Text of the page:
If you are running Auto Deploy and noticed your VMs didn’t have connectivity after a host reboot or upgrade, you may have run into the problem described in VMware KB 52903. I’ve seen this a few times now with different customers and thought a PSA may be in order. You can find all the key details in the KB, but I thought I’d add some extra context here to help anyone who may want more information.
I recently helped to author VMware KB 52903, which has just been made public. Essentially, it describes a race condition causing a host to come up without its vdrPort connected to the distributed switch. The vdrPort is an important component on an ESXi host that funnels traffic to/from the NSX DLR module. If this port isn’t connected, traffic can’t make it to the DLR for east/west routing on that host. Technically, VMs in the same logical switches will be able to communicate across hosts, but none of the VMs on this impacted host will be able to route.
The race condition occurs when the DVS registration of the host occurs too late in the boot process. Normally, the distributed switch should be initialized and registered long before the vdrPort gets connected. In some situations, however, DVS registration can be late. Obviously, if the host isn’t yet initialized/registered with the distributed switch, any attempt to connect something to it will fail. And this is exactly what happens.
Using the log lines from KB 52903 as an example, we can see that the host attempts to add the vdrPort to the distributed switch at 23:44:19:
2018-02-08T23:44:19.431Z error netcpa[3FFEDA29700] [Originator@6876 sub=Default] Failed to add vdr port on dvs 96 ff 2c 50 0e 5d ed 4a-e0 15 b3 36 90 19 41 5d, Not found
The reason the operation fails is because the DVS switch with the UUID specified is not found from the perspective of this host. It simply hasn’t been initialized yet. A few moments later, the DVS is finally ready for use on the host. Notice the time stamps – you can see the registration of the DVS about 9 seconds later:
2018-02-08T23:44:28.389Z info hostd[4F540B70] [Originator@6876 sub=Hostsvc.DvsTracker] Registered Dvs 96 ff 2c 50 0e 5d ed 4a-e0 15 b3 36 90 19 41 5d
The above message can be found in /var/log/hostd.log.
Although technically this problem could occur to any ESXi host with a long delay in DVS registration, it seems to be much more likely to occur with auto-deploy stateless hosts. Because these hosts have many bootup activities relating to host profiles and the distributed switch, it seems that the conditions for this are more ideal.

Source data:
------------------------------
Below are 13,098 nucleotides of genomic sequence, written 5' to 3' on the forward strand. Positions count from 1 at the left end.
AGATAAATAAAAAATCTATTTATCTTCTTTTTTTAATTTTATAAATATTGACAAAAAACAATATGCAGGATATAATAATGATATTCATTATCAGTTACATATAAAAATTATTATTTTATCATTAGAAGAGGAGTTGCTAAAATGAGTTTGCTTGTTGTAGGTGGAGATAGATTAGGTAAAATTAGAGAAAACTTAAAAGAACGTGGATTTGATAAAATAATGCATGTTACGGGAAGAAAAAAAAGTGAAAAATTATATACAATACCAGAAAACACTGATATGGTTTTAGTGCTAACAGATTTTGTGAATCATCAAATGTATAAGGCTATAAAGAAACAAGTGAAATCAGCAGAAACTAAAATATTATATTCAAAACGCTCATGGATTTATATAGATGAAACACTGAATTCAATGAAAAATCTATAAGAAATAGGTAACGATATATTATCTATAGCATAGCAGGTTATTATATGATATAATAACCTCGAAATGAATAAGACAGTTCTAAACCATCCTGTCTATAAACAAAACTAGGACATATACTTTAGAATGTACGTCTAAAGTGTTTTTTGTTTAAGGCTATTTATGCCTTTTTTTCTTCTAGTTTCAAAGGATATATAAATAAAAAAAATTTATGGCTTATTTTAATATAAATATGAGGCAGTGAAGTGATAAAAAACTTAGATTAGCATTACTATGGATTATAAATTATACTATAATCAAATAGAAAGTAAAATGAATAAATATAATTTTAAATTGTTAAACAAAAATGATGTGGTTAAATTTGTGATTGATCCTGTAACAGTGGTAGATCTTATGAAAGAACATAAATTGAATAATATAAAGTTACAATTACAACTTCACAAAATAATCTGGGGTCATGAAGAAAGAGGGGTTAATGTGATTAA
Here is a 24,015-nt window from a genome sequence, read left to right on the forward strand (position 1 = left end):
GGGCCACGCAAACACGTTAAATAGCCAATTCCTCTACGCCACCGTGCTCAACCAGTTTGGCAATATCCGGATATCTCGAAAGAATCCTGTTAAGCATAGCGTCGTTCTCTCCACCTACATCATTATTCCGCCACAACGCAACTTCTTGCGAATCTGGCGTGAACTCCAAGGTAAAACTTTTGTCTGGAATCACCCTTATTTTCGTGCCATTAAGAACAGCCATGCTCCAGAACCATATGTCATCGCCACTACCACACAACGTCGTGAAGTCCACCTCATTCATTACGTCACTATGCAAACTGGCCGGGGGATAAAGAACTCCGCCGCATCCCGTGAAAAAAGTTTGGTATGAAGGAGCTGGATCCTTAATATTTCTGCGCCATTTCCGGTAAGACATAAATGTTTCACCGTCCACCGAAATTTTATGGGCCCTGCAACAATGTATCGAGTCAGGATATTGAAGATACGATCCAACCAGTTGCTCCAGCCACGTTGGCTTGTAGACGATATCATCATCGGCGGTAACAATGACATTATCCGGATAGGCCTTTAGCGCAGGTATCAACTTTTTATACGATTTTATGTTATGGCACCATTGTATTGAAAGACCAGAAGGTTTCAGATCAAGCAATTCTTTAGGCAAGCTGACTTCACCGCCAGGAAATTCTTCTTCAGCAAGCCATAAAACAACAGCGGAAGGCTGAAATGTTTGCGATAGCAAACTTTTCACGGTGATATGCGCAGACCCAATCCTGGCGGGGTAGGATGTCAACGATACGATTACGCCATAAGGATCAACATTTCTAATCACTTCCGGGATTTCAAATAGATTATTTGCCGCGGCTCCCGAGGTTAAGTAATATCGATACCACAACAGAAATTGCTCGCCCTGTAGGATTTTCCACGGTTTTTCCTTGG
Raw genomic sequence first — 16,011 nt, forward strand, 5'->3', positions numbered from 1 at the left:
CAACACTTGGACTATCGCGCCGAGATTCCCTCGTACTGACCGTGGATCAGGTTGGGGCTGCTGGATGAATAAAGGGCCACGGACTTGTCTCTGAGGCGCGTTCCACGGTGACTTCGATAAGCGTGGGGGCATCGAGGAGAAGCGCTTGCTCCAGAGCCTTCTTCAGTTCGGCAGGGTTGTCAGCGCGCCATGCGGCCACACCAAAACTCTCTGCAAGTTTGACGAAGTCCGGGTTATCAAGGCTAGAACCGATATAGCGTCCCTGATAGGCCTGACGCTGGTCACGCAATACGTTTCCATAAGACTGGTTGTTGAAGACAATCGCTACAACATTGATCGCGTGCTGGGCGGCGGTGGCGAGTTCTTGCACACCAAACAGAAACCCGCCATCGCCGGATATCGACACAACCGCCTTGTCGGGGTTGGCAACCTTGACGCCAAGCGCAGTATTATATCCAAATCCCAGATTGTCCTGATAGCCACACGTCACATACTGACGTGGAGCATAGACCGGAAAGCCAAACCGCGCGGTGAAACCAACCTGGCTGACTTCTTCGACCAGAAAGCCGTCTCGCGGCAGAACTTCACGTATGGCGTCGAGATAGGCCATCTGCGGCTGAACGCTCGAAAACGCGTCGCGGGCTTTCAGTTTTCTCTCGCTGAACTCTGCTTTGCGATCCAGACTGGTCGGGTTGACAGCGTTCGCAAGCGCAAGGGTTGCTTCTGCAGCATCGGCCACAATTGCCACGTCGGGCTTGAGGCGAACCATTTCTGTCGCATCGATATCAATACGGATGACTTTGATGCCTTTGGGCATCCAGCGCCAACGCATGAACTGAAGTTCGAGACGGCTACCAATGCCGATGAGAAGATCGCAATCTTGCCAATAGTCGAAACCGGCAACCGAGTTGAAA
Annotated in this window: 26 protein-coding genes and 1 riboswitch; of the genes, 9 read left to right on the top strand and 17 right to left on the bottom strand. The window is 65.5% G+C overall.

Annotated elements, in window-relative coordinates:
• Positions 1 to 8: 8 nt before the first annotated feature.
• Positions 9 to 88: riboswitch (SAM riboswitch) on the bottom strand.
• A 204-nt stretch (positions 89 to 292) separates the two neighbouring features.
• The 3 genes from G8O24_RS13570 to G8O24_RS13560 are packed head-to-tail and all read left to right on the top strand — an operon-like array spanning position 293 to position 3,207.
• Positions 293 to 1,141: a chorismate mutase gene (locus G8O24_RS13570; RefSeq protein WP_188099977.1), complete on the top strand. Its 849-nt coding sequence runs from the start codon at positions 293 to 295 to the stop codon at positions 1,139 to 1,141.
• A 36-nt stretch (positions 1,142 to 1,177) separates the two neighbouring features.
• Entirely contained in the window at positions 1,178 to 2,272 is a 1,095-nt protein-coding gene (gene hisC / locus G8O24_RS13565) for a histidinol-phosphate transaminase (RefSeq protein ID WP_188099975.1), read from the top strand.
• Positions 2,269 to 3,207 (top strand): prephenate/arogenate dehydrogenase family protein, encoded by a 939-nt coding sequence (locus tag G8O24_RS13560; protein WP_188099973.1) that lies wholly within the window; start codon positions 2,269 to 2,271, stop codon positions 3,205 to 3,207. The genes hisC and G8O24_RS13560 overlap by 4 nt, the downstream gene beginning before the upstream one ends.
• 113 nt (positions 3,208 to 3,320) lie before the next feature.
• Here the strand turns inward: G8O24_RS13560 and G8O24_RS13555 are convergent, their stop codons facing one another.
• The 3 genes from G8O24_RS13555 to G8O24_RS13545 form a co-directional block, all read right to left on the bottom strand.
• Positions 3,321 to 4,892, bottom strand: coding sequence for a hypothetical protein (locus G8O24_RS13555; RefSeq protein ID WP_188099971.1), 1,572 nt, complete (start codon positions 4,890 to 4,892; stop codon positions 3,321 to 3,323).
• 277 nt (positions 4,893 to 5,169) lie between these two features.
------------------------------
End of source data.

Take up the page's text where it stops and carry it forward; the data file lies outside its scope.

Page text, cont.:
In my experience, this possibility of hitting this issue can vary greatly. There are many factors, but the size of the environment as well as vCenter performance can play a role. One customer I’ve worked with seems to have about a one in five chance of running into this after a reboot. Another customer seems to hit it almost every time. And of course, there are many auto-deploy customers I’ve worked with who have never hit this issue.
Identifying an Impacted Host
Unfortunately, this issue isn’t easily idetifyable unless you know what you are looking for. Hosts that come up without a vdrPort do not report any kind of health check error in the UI. From the perspective of ‘host preparation’ as well as communication channel health, the host will look good.
To see if you’ve hit this problem, you’ll need to run net-vdr -C -l from the ESXi command line after the host has booted up or look for the logging examples mentioned earlier. Below is an example from my lab showing a missing vdrPort:
[root@esx-a1:~] net-vdr -C -l Host locale Id: 4226cdee-1dda-9ff9-9e2a-8fdd64facd35 Connection Information: ----------------------- DvsName VdrPort NumLifs VdrVmac ------- ------- ------- -------
You’ll also notice that the vdrPort isn’t listed when you run esxtop and view the ‘n’ screen.
Thankfully, the workaround to get a host in this condition up again is quite simple. All you need to do is restart the control plane agent on the host. Restarting netcpad will cause the host to check on its vdrPort and when it realizes it’s not there, will re-connect it. Because the host is on the DVS at this point, it’ll work 100% of the time. This can be done from the ESXi command line:
[root@esx-a1:~] /etc/init.d/netcpad restart watchdog-netcpaMonitor: Terminating watchdog process with PID 19773228 netCP agent service monitor is stopped watchdog-netcpa: Terminating watchdog process with PID 19773192 Memory reservation released for netcpa netCP agent service is stopped Memory reservation set for netcpa Reload security domains netCP agent service starts netCP agent service monitor is started
You can then check on the vdrPort using the following net-vdr command:
[root@esx-a1:~] net-vdr -C -l Host locale Id: 4226cdee-1dda-9ff9-9e2a-8fdd64facd35 Connection Information: ----------------------- DvsName VdrPort NumLifs VdrVmac ------- ------- ------- ------- dvs-compute-a vdrPort 8 02:50:56:56:44:52 Vdr Switch Port: 33554456 Teaming Policy: Default Teaming Uplink : Uplink 1(33554436): 00:50:56:f9:75:f4(Team member) Uplink : Uplink 2(33554434): 00:50:56:f9:a8:33(Team member) Stats : Pkt Dropped Pkt Replaced Pkt Skipped Input : 0 0 98039311 Output : 71020 2429 68459936
Notice it’s listed above with a MAC address beginning with OUI 02:50:56 and a valid switch port number this time.
Now obviously, the important thing here is to recognize that this problem has occurred before you move any production workload to the host. I.e. you need to check that the host’s vdrPort is connected before taking it out of maintenance mode.
Another thing you can do is create an alert or report in Log Insight to watch for failed vdrPort creation based on the log entries described earlier. The VMware engineering team is working on a proper fix for this issue that will be released in a future release of NSX, but until then it’s worth doing a quick check on rebooted hosts.